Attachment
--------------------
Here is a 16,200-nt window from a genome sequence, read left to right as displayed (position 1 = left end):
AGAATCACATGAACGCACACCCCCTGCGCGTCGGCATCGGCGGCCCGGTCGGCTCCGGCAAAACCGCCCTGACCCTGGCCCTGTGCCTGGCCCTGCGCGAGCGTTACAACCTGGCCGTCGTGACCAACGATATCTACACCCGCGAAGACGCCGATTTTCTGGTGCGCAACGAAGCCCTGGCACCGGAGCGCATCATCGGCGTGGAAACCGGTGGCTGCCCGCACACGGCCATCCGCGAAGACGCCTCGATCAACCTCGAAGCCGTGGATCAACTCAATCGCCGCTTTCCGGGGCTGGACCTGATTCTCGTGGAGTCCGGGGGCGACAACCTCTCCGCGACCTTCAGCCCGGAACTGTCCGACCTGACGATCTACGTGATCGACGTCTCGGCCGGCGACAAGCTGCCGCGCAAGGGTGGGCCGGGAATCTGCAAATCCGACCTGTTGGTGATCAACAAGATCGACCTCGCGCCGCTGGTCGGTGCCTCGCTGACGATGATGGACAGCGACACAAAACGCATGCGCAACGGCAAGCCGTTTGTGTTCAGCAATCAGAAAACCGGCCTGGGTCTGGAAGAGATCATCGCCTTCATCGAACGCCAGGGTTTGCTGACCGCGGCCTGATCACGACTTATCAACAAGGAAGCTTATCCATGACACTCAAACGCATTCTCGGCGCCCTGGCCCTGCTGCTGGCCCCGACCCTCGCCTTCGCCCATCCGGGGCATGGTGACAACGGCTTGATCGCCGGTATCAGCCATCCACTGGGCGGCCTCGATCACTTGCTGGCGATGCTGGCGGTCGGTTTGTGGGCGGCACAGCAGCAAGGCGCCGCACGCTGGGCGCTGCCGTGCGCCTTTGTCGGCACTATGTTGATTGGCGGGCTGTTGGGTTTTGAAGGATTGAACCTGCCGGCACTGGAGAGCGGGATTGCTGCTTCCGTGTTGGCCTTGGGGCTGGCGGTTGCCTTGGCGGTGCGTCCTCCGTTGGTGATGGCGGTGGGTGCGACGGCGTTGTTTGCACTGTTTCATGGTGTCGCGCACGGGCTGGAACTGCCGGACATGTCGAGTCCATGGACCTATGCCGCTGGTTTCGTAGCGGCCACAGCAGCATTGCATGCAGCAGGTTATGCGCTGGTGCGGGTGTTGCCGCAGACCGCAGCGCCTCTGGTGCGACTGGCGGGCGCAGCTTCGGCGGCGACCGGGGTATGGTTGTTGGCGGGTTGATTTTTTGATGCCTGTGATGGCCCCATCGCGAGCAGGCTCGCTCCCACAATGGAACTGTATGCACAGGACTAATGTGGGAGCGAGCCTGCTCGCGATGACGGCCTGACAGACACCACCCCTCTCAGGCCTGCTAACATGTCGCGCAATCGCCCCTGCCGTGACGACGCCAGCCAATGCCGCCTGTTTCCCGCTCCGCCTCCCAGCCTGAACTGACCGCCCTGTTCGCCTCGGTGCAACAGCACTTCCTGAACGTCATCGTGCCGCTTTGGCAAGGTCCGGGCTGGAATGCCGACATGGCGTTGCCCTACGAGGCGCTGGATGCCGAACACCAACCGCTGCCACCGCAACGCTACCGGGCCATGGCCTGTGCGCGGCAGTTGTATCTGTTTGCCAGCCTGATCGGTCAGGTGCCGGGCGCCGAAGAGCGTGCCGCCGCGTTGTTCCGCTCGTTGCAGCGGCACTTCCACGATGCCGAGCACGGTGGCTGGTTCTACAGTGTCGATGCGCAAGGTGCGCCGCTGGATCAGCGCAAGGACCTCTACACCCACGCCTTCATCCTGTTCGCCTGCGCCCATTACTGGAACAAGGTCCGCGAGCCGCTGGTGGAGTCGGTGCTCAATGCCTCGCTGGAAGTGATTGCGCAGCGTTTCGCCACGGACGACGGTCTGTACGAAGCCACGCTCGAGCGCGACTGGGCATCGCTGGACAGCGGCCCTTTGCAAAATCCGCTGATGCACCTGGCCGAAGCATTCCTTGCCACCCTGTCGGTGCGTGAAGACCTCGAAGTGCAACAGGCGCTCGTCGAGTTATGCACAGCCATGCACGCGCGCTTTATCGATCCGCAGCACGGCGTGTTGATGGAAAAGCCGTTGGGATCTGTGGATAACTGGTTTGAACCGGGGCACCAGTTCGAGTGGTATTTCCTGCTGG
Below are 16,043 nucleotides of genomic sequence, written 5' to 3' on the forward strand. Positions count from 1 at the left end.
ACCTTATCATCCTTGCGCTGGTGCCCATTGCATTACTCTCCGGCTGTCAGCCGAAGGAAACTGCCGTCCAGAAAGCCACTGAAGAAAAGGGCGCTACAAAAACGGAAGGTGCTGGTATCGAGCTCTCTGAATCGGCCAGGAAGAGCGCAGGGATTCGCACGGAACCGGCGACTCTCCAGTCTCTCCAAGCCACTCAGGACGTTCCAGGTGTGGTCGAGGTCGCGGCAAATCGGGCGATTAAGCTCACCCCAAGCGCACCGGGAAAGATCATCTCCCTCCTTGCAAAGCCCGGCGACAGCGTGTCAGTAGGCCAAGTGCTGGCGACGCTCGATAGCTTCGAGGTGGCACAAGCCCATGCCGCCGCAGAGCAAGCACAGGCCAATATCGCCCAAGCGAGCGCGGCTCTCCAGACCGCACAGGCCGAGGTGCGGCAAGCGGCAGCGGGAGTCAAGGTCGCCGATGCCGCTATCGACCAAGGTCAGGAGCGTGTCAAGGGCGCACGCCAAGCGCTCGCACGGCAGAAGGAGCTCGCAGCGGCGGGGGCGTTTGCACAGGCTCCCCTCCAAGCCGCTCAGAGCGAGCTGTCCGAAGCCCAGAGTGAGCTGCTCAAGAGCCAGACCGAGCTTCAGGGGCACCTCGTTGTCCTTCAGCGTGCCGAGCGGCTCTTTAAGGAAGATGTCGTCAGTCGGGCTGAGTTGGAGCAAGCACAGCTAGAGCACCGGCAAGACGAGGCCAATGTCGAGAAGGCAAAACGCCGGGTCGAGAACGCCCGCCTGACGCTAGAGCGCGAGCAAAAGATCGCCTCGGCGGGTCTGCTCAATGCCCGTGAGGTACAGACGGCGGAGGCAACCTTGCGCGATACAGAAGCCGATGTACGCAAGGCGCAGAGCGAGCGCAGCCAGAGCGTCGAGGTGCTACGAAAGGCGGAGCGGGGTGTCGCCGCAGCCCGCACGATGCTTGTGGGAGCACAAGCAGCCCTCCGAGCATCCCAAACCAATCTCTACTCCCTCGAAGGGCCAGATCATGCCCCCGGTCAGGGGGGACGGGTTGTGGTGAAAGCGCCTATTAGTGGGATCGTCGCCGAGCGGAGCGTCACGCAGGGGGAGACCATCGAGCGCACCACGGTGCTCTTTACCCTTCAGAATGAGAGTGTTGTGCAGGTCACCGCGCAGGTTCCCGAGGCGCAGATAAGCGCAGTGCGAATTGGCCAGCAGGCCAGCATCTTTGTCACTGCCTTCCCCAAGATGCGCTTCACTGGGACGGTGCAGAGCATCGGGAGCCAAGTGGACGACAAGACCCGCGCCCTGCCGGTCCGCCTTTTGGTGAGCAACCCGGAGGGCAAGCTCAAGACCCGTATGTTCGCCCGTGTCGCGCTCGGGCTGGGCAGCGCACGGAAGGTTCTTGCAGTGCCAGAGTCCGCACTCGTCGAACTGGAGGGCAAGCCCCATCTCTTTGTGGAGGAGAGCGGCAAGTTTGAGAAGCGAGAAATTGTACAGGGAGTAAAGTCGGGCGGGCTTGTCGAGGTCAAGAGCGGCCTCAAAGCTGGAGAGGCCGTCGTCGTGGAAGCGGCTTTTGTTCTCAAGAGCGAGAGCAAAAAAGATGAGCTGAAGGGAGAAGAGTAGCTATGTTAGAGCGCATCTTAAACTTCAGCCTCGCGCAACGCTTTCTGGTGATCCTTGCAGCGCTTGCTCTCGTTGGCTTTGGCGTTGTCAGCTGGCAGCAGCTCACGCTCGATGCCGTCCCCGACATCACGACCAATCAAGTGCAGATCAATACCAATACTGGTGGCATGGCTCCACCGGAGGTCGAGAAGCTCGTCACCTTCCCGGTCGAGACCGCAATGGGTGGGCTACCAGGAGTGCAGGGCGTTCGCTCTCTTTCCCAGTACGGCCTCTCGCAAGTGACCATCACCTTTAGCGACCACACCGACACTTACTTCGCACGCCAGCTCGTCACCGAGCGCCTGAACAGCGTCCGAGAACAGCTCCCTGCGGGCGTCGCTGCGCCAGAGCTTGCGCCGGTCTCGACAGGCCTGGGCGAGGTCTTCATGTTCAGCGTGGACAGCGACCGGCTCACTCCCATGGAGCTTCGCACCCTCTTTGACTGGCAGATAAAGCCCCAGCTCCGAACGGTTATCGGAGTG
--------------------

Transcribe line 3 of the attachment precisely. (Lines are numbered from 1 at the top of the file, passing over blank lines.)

Below are 16,043 nucleotides of genomic sequence, written 5' to 3' on the forward strand. Positions count from 1 at the left end.